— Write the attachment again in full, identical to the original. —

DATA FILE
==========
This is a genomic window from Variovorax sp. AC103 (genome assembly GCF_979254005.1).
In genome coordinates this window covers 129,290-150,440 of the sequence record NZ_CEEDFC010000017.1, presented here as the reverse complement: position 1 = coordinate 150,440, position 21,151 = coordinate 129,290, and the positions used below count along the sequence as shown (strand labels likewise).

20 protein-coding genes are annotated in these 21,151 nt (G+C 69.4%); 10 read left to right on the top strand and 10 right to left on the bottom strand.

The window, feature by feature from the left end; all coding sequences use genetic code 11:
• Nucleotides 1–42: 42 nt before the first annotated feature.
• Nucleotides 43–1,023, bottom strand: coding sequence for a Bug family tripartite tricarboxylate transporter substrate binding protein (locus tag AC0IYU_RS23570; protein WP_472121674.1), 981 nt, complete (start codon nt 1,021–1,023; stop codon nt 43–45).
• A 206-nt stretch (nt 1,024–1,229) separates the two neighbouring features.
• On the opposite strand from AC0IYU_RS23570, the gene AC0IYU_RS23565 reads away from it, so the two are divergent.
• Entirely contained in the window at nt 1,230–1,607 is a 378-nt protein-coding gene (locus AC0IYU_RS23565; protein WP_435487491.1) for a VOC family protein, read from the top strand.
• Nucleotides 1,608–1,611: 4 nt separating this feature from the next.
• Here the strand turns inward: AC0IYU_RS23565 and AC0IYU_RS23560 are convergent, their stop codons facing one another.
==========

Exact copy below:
This is a genomic window from Variovorax sp. AC103 (genome assembly GCF_979254005.1).
In genome coordinates this window covers 129,290-150,440 of the sequence record NZ_CEEDFC010000017.1, presented here as the reverse complement: position 1 = coordinate 150,440, position 21,151 = coordinate 129,290, and the positions used below count along the sequence as shown (strand labels likewise).

20 protein-coding genes are annotated in these 21,151 nt (G+C 69.4%); 10 read left to right on the top strand and 10 right to left on the bottom strand.

The window, feature by feature from the left end; all coding sequences use genetic code 11:
• Nucleotides 1–42: 42 nt before the first annotated feature.
• Nucleotides 43–1,023, bottom strand: coding sequence for a Bug family tripartite tricarboxylate transporter substrate binding protein (locus tag AC0IYU_RS23570; protein WP_472121674.1), 981 nt, complete (start codon nt 1,021–1,023; stop codon nt 43–45).
• A 206-nt stretch (nt 1,024–1,229) separates the two neighbouring features.
• On the opposite strand from AC0IYU_RS23570, the gene AC0IYU_RS23565 reads away from it, so the two are divergent.
• Entirely contained in the window at nt 1,230–1,607 is a 378-nt protein-coding gene (locus AC0IYU_RS23565; protein WP_435487491.1) for a VOC family protein, read from the top strand.
• Nucleotides 1,608–1,611: 4 nt separating this feature from the next.
• Here the strand turns inward: AC0IYU_RS23565 and AC0IYU_RS23560 are convergent, their stop codons facing one another.